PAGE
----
Creating Standard Operating Procedures

Standard operating procedures (SOPs) are the mainstay of any manufacturing operations, chemical, mining, automotive, etc., but for the purposes of this discussion, the focus will be on food operations. SOPs differ from cGMP’s (current Good Manufacturing Practices) in that one comprises detailed work instructions, and the other is a list of “do’s and don’ts.”

Standard operating work instructions are beneficial, regardless of the complexity or simplicity of the process. SOPs are also beneficial for standardization of work between hourly associates, between shifts or between different branch plants. Keep in mind that every plant branch may have some particular characteristics that may require fine-tuning of corporate derived SOPs, even if using the same manufacturing equipment. SOPs can be used to ensure that management clearly knows what they want done and how to do it. In order to write an SOP, managers must clearly know the process. Often it is helpful to have experienced workers give input on the best ways to perform tasks.

Written SOPs can benefit in disciplining troublesome employees. In one particular facility, an hourly associate was going to be suspended for an action he had taken. However, he was able to claim he had never been told that particular action was not to be taken, and the company had no records to validate.

In industries which operate under ISO requirements, all procedures will be written in great detail, for both safe equipment operation, and the actual manufacturing process, following formulations and step-by-step recipes.

Thirty years ago, there were four types of records; shipping and receiving, production, personnel and QC (quality control). Nowadays, records comprise of the above and include HACCP, recall programs, preventive maintenance, cleaning and sanitation, cGMPs, SPC if applicable (Statistical Process Control) and security protocols.

Many of these programs may be required by regulatory agencies or large customers, while others can stand on their own merit. In the case of HACCP and recall programs, there can be assigned responsibilities for managers in crisis management teams, up to and including who has authority to talk to the media.

Standardized work instructions and SOPs can function as training protocols for new hires and serve as a way to prevent tenured workers from taking short cuts. In certain equipment intensive process industries, like soybean oil or HFCS, in which a centralized control computer operates the plant, it may take months, or longer than a year, for an operator to become proficient in operating the plant.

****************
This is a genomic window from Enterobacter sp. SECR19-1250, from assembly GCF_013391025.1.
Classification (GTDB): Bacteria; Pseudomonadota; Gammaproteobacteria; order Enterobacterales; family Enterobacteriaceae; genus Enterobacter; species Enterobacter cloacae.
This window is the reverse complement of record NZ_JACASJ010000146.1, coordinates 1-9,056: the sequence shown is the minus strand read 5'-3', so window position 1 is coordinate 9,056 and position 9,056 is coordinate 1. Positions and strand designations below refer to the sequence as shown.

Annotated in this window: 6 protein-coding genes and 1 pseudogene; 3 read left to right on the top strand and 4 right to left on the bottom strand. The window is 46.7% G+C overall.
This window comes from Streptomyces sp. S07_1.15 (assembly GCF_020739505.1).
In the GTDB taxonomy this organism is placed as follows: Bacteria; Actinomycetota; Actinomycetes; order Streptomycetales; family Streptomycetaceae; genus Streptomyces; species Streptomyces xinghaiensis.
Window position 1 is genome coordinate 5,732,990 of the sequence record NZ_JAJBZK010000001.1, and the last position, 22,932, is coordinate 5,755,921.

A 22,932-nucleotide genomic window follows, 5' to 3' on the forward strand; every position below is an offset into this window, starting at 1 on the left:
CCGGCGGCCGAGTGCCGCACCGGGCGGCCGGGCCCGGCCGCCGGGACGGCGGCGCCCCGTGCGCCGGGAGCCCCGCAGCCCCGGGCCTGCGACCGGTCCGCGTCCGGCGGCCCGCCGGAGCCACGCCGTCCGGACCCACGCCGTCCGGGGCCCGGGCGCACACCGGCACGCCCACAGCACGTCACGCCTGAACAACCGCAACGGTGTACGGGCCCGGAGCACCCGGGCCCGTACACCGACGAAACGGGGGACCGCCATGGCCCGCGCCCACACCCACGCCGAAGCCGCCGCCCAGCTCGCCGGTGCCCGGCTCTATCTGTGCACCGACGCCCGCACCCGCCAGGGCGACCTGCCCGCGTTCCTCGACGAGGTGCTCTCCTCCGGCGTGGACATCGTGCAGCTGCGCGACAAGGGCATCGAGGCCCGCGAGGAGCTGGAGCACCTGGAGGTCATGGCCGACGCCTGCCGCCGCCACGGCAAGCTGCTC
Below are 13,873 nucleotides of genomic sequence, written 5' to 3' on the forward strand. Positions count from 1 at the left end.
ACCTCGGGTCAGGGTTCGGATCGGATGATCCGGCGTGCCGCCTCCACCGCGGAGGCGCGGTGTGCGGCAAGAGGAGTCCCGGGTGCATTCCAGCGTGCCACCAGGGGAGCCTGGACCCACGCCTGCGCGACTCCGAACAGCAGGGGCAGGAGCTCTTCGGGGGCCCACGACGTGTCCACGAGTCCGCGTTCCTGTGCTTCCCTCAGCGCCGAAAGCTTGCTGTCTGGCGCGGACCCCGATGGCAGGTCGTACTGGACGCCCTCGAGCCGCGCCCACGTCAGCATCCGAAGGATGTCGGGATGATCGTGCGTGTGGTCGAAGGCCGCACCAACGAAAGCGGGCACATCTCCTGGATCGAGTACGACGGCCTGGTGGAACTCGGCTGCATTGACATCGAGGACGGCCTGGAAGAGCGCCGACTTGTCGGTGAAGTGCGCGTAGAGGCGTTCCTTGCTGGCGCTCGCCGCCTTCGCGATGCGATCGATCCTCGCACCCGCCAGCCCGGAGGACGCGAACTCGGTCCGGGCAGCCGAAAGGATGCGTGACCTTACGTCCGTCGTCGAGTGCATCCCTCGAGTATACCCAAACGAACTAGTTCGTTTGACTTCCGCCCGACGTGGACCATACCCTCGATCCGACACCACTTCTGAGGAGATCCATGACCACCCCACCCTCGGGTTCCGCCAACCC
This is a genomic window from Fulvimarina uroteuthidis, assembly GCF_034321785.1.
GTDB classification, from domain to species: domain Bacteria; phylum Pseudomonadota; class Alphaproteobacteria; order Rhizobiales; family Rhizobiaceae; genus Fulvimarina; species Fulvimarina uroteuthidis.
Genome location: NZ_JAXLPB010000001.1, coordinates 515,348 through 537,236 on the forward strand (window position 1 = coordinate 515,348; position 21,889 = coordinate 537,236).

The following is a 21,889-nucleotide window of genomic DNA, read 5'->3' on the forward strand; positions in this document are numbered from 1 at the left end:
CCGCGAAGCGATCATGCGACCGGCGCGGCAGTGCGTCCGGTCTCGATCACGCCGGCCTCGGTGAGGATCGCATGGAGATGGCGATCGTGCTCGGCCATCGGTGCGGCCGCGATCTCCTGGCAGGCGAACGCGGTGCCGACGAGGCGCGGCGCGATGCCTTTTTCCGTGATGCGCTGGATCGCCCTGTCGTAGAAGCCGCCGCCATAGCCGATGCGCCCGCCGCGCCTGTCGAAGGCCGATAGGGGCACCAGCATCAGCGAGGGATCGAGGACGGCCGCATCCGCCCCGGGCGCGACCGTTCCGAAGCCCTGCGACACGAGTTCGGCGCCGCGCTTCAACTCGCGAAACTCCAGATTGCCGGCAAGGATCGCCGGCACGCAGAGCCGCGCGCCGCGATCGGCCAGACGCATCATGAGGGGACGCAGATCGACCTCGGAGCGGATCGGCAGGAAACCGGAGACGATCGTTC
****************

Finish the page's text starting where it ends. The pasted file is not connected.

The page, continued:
Simple operations, such as warehouse distribution centers, can have SOPs for receiving and shipping (checking trailers and inbound product for evidence of pests, damages, cleanliness, odors, close dating, seals and temperatures if applicable).

Basic operating procedures for manufacturers can include corrective actions for incidents when a process becomes out of control. After a review of numerous HACCP programs throughout the industry, and frequently, on the risk assessment worksheet, the column for corrective actions simply says, “contact supervisor.”

While it is true that sometimes an experienced supervisor can use his best judgment to rectify a situation, it can be impractical to write a protocol for every scenario that can occur. In this case, SOPs for corrective actions can be of value. At several companies where I have worked, there was one experienced manager, and when that manager left the company, he took all of his knowledge with them. Certain industries, pharmaceuticals for example, would have written procedures for all occurrences.

There are benefits for having written SOPs and ensuring they are followed. Day-to-day variations in product can be minimized; one of the benefits of SPC. There can be less product output with being put on hold or on quarantine, or having to be reworked or reprocessed. Potential for product contamination can be minimized. There can be more efficient use of time, personnel and material resources. Clearly, an SOP specifying detailed cleaning at product changeovers between allergen containing product and non-allergens could eliminate potential customer health problems and prevent costly litigation. An SOP defining how much chemical is to be diluted with water (cleansers, for example) is recommended. It is unwise to assume an hourly worker would read the instructions on a bottle. I have been in facilities where quat sanitizer is being overused, considerably over the 200 PPM limit. I asked the worker how much he used. He poured several seconds worth from the gallon jug, and said, “About that much.”

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